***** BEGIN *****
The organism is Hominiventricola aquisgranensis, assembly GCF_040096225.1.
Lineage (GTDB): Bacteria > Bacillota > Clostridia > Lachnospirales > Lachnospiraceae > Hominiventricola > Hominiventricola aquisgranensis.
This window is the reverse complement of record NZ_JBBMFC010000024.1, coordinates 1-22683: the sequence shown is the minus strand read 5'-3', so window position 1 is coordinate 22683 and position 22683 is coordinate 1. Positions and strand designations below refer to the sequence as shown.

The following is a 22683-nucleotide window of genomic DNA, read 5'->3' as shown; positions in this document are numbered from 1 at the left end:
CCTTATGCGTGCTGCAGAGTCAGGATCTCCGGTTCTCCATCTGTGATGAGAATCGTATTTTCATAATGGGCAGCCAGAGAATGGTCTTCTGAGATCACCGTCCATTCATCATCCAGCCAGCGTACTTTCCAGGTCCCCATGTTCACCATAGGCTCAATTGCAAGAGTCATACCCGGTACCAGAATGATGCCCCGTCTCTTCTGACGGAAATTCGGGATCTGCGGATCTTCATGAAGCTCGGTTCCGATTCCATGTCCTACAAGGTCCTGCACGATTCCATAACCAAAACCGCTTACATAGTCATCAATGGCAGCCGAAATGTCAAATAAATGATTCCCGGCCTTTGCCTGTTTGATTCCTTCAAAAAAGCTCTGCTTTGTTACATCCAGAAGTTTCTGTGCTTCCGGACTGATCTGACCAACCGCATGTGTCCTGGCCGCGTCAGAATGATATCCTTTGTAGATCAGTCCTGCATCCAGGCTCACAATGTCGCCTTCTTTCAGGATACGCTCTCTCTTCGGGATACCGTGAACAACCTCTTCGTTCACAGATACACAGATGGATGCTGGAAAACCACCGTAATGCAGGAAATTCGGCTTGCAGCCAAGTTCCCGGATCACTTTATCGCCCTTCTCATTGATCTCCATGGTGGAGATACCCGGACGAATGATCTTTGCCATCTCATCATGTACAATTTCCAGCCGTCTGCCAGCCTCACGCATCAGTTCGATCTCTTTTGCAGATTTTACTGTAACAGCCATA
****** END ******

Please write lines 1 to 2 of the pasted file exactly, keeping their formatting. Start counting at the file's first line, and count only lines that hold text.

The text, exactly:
The organism is Hominiventricola aquisgranensis, assembly GCF_040096225.1.
Lineage (GTDB): Bacteria > Bacillota > Clostridia > Lachnospirales > Lachnospiraceae > Hominiventricola > Hominiventricola aquisgranensis.